Todd Deatherage

Todd Deatherage's picture
User Profile
Name
Todd Deatherage
Church Info
Home Church Address
The Falls Church Anglican
6565 Arlington Blvd.
Falls Church, VA 22042
United States
Church Website URL
Organization
Organization Name
Telos
Type of Organization
Non Profit
Your Position/Title within your Organization
Co-founder and Executive Director
Organization Address
P.O. Box 33248
Washington, DC 20033
United States
Organization Phone Number
Organization URL
Work of Ministry
Other
Other
peacemaking
Description of Organization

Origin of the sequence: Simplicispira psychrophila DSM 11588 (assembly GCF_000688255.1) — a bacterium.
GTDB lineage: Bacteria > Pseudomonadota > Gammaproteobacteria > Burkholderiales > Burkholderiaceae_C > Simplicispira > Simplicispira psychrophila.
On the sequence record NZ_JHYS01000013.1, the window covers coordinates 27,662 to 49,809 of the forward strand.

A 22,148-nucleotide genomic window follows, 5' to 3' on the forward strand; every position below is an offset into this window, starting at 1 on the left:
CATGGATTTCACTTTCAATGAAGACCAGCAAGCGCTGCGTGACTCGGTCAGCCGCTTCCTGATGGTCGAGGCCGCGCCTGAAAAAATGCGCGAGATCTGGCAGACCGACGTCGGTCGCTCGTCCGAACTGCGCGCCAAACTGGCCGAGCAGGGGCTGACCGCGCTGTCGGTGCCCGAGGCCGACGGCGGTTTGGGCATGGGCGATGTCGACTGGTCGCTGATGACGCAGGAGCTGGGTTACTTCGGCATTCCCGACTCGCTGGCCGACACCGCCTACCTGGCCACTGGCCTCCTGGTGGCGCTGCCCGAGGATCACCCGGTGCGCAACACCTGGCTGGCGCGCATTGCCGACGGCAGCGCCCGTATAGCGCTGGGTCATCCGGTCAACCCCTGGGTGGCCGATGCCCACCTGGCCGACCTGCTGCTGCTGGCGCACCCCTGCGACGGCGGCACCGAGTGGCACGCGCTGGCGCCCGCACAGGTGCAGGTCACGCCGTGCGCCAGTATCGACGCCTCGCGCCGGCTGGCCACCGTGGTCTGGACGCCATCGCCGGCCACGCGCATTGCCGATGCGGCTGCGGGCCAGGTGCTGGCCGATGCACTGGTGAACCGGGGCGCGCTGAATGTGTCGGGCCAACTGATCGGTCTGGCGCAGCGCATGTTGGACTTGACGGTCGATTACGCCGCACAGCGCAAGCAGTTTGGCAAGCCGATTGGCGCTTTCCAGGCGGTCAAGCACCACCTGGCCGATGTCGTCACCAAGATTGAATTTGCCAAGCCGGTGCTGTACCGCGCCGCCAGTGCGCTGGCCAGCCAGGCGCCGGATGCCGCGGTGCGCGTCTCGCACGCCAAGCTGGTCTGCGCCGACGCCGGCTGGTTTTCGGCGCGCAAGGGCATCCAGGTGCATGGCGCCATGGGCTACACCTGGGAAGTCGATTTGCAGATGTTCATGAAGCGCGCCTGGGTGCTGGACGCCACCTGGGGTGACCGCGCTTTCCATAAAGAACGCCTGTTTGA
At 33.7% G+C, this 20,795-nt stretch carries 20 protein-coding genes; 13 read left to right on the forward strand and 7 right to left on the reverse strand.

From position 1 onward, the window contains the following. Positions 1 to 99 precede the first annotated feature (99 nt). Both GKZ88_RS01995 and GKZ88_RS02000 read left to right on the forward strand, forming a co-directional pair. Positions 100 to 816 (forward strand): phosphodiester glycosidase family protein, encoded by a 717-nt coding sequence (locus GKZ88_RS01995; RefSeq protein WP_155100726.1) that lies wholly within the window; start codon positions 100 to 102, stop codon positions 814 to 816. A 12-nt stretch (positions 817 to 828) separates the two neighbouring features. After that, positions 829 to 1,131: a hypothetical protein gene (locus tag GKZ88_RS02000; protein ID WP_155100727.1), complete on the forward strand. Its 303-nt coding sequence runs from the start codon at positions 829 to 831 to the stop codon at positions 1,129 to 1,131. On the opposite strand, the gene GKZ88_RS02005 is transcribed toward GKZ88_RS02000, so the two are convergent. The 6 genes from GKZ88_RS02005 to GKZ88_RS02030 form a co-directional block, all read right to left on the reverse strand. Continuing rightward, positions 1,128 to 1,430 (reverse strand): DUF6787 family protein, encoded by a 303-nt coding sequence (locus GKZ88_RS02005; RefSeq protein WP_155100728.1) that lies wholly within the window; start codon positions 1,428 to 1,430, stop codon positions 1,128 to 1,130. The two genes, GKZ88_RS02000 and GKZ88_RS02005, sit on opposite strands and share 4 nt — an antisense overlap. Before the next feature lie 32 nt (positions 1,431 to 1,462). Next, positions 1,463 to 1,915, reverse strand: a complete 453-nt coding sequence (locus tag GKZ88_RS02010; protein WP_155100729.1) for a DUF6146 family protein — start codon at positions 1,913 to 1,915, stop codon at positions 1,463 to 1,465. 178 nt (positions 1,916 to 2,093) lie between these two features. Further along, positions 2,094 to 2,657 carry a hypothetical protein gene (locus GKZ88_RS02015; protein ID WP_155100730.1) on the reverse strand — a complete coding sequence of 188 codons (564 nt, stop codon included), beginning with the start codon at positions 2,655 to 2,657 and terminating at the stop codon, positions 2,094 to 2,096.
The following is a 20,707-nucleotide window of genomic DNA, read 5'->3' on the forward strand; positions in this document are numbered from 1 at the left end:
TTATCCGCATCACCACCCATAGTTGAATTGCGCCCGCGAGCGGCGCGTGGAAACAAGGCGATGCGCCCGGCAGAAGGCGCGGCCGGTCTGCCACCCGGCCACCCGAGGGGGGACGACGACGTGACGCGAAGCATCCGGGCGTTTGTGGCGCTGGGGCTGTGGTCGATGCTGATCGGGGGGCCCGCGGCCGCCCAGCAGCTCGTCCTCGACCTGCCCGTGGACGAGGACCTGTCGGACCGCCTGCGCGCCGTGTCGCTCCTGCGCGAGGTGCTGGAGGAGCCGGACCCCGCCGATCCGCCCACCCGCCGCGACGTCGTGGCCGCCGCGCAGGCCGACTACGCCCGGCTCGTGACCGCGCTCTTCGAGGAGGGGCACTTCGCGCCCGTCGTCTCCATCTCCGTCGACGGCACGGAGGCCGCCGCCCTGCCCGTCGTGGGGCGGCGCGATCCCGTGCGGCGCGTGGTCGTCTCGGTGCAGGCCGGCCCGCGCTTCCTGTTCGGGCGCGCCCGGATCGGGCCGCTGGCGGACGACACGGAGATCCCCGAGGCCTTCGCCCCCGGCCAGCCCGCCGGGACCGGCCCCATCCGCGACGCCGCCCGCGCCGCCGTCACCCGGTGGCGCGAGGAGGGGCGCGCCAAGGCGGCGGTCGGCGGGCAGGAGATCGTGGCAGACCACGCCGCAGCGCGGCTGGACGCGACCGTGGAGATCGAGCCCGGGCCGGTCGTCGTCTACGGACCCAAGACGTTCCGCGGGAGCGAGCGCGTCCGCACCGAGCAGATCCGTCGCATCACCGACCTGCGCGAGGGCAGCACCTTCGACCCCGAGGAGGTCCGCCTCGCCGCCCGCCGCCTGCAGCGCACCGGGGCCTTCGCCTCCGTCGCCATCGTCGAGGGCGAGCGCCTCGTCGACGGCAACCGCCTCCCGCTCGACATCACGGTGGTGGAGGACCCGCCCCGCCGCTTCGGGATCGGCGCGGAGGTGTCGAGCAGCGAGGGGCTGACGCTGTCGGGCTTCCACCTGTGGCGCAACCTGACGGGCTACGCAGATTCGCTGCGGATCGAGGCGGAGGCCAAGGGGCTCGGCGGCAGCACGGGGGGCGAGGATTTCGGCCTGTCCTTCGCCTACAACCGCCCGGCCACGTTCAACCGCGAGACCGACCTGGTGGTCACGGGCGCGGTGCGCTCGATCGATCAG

Telos is an educational nonprofit working at the intersection of culture, faith and enterprise to positively transform the Israeli-Palestinian conflict. Our vision, our telos, is security, freedom, and honored dignity for every Israeli and every Palestinian. We work with U.S. leaders and communities to create a new American discourse that is meaningfully pro-Israel, pro-Palestinian, and pro-peace. Our core programmatic activity is a unique pilgrimage experience for American leaders. A Telos trip affords participants the opportunity to walk in the footsteps of Jesus while encountering the real people of the modern Holy Land and learning about the conflict there. In addition to enjoying delicious Arab and Jewish cuisine, beautiful scenery, and ancient holy sites—like Capernaum and the Sea of Galilee, Jerusalem and the Mount of Olives, and Bethlehem—we grapple with one of the worlds’ thorniest conflicts by engaging a variety of perspectives on both sides. On a typical trip, we meet ordinary Israelis and Palestinians; religious, political, and military leaders; and human rights and social justice activists. We walk the halls of Yad Vashem, the Israeli Holocaust memorial; share a Shabbat meal with Jewish families; visit a Palestinian refugee camp; experience the good and healing work of the indigenous Christian community; learn about Muslim connections to Jerusalem; and meet with Israeli settlers living in the West Bank (Judea and Samaria). In all of this, we come along side those who are suffering the effects of injustice, insecurity, discrimination, and dehumanization. And we spend particular time with those Israelis and Palestinians who are pursuing justice, peacemaking and reconciliation. Telos works with a variety of communities, but we have found our work with American Christians to be largley about taking seriously the teachings of Jesus, embracing a robust kingdom of God theology, and wrestling with peacemaking as critical (and often neglected) aspect of Christian discipleship.